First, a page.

During the Intellectual Property Business Congress (IPBC) in Munich one of the more interesting presentations was from Margot Fröhlinger, Director knowledge based economy of the EU Commission (DG Internal Market and Services) who handles the unpopular file on the creation of the EU patent and the creation of a unified patent litigation system in Europe. Who thinks that US Patent Reform is cumbersome, it pales next to the patent reform process in Europe. The issue at hand is the creation of a unified EU patent litigation system, the UPLS as well as the creation of a single first instance court. As the drafts are now debated within the Union, it would create a first instance court to litigate EU patents. In the new system the EPO would still be granting patents, but would then create two types of patents, firstly the (already known and existing) European Patents (“EP”) and a new type of patent, the EU Patent (“EUP”). The only difference between the two patents granted by EPO is that an EP once allowed and issued, falls into a bundle of “national patent rights” covering the countries in the EU that have been designated by the patentee. The EUP, however, would, once issued, deliver a unified patent “automatically” granted for all EU countries.
The promising part is that a majority of EU industry now needs no more convincing that time for political maneuvering and stalling is over: in order Europe to stay (or better: improve) competitiveness, we need to do more than debate languages or get entangled in lawyering. This is even the more urgent now China is IP and innovation really serious (and not only talk about it) by adopting a very ambitious 5 year plan on Intellectual Property. The EU cannot just to pay lip service to the “knowledge economy”. For innovation to work we also need to bring the patent system onto a higher level, both in terms of quality as well as in terms of enforcement. Unlike what many ICT professionals like to defend thse days, turning “knowledge” into workable ideas and products requires a well functioning and modern, unified EU patent system. Quarrels about national patent offices’ share of the pieand bickering about languages must be over now, it is time to act.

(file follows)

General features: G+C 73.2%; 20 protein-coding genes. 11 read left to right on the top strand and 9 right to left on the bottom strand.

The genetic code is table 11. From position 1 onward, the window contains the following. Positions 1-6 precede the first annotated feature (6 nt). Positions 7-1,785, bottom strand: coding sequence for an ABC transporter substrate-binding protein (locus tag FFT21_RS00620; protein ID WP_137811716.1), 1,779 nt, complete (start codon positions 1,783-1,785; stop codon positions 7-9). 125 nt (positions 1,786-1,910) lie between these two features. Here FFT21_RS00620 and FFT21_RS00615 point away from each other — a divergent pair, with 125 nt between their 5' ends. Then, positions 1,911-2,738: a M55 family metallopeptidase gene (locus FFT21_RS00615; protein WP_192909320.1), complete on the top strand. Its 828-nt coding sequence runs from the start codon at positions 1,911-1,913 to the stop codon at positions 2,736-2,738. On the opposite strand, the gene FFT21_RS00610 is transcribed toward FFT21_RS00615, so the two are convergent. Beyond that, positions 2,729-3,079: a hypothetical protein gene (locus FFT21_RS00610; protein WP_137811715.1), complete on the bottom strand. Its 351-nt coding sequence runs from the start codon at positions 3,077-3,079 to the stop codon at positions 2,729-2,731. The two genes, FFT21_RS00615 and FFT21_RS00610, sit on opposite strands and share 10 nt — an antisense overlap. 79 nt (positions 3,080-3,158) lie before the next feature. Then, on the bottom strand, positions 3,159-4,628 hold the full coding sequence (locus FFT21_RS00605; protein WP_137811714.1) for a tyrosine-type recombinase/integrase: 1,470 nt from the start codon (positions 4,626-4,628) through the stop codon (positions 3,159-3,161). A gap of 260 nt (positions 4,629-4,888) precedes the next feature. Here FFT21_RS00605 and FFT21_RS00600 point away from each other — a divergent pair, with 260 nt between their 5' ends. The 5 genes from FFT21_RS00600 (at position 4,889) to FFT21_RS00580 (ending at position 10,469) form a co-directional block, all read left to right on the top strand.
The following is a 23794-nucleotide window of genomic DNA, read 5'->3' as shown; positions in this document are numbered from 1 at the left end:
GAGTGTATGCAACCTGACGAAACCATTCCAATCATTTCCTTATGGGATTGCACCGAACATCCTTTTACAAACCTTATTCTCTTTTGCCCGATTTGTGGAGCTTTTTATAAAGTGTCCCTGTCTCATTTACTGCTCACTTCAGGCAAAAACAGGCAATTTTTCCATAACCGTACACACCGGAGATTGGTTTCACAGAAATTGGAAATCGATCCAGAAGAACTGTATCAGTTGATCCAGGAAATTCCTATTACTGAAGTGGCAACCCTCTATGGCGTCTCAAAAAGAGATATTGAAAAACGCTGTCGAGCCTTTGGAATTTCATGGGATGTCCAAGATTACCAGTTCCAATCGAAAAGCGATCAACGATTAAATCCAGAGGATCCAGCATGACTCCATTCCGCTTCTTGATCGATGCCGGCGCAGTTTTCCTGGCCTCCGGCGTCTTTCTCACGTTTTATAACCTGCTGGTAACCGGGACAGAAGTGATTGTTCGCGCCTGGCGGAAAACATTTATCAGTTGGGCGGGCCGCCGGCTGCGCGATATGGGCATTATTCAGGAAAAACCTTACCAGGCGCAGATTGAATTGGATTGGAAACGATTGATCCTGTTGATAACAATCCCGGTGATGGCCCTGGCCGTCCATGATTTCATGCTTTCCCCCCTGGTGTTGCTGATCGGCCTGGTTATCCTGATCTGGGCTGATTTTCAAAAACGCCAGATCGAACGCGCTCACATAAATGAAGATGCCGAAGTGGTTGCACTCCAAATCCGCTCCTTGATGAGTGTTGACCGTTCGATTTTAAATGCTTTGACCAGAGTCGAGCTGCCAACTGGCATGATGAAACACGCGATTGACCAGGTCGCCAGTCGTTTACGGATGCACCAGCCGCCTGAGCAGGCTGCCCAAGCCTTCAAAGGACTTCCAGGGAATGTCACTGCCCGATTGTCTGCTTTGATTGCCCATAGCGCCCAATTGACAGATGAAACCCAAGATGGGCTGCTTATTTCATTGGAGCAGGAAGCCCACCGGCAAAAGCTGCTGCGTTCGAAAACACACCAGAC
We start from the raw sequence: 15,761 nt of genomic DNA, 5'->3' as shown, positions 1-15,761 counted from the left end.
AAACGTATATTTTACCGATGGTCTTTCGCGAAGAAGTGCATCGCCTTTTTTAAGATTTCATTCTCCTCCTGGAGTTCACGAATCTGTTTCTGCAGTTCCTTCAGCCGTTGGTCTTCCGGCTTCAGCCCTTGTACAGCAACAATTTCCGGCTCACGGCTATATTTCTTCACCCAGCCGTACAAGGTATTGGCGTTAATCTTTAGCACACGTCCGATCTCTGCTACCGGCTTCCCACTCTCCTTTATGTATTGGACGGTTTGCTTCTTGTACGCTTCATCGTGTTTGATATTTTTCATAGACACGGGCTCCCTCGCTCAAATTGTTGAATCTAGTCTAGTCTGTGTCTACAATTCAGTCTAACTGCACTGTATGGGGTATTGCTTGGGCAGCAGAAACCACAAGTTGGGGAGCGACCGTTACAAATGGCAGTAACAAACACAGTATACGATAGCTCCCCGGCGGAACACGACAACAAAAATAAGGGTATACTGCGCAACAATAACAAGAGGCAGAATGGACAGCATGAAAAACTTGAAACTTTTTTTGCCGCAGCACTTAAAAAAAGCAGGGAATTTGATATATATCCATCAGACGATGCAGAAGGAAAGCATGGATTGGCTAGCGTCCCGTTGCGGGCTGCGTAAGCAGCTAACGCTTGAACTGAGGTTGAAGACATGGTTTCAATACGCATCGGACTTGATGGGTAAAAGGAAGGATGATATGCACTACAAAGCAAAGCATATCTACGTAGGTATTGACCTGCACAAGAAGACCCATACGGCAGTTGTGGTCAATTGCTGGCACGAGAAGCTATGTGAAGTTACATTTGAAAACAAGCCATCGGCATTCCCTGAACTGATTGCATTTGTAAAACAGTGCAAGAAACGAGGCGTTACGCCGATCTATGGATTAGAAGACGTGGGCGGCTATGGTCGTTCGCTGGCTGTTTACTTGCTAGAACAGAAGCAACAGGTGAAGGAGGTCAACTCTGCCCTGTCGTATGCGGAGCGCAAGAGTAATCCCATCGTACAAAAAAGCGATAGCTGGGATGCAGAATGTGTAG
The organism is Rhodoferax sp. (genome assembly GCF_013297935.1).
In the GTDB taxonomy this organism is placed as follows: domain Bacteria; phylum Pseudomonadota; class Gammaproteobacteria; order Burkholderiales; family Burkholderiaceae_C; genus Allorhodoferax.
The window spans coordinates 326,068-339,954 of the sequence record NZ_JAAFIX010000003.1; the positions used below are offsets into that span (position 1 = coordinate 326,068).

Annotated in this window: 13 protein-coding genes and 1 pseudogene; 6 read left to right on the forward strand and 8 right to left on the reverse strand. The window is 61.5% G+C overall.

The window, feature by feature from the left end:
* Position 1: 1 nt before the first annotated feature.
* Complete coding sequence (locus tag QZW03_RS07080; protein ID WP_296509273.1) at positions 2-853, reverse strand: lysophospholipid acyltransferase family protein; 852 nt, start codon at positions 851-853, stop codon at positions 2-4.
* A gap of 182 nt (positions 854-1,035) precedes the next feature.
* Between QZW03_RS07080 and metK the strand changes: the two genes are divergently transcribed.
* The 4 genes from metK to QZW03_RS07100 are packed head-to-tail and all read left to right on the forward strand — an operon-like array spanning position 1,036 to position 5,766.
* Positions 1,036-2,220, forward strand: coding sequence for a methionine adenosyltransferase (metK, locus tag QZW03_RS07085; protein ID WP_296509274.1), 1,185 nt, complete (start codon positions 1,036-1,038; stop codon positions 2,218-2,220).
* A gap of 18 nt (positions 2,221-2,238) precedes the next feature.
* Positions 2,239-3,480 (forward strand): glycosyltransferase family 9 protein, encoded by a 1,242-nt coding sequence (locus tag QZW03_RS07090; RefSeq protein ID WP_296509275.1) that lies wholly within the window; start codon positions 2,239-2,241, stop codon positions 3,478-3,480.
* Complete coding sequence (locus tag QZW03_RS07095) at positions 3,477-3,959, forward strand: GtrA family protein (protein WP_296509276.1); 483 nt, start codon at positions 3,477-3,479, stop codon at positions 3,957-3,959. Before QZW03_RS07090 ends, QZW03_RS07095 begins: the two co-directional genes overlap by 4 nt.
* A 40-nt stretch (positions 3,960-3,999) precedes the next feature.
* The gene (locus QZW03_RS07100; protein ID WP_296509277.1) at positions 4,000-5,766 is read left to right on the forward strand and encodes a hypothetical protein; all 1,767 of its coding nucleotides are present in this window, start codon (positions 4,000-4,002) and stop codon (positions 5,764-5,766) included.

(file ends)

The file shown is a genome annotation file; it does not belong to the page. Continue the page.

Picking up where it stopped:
Once the new EU patent will be in place, which is, in an optimistic scenario, not expected to happen before 2015-2016, there would be a separate first instance court who will handle all EU patent infringement and validity cases. This in turn would make both protection and enforcement of patents more predictable and more efficient. It would allow industry to use the knowledge we collectively possess in the EU to be more effectively licensed and monetized more effectively towards Asia and the US.
So a little bit of background where we are now with the new EU patent. Are we optimistic? Not really. Although the current architecture of the proposal received generally broad consensus, old time obstacles remain unresolved for the moment: language and position of small countries and their Patent Offices. Recently legal objections (in essence driven by political reasons) were raised on whether the creation of a court would be impossible under the current EU Treaty as this created the ECJ (European Court of Justice) to be the only (?) EU court handling EU related legal matters. The opponents of a new EU Patent Court argue that the current plans for a single court are not compatible with the EU Treaty, not allowing a separate legal entity next to the ECJ. In an optimistic scenario the ECJ, called to rule on this issue, would have minor objections against the current proposal allowing the Union and its participants in the discussion to provide improvements, then to have this signed and ratified by the EU member states. Obviously this would not work when the ECJ will rule that the single court in the UPLS system is not allowed under the current legal status of the Union.
The issue of languages remains the Big Divide. Currently a patentee must file a translation of the claims of the patent in the language of the country for which the patent is designated, with the exception for the three “official languages, English, German and French. The proposal is however to skip the requirement for this additional and costly claims translation altogether. Next week the EU Commission has the translation issue again on the agenda. Margot Fröhlinger suggested that a solution or compromise on languages could be reached by using the so called “Enhanced Cooperation” option could be used. Basically, “enhanced cooperation” allows those countries of the Union that wish to continue to work more closely together to do so, while respecting the single institutional framework of the Union. This option has been used in the past to rescue other politically sensitive dossiers. It might open the door for a language compromise.
The position of smaller countries as well as the costs for SMEs under the new system remain other issues to be resolved, but the general belief is that once the institutional and legal obstacles as well as the political hurdles can be taken, the EU Patent Reform can be finally, after discussions since 1978 when the first proposal for a “Community Patent” was launched.
In order for the proposals to work,we argue, industry must speak with one tongue and must take a much more forceful approach towards national politicians than they have done so far. The debate has been mostly dominated by lawyers, judges and civil servants. From now on the industry organisations have to do better and faster.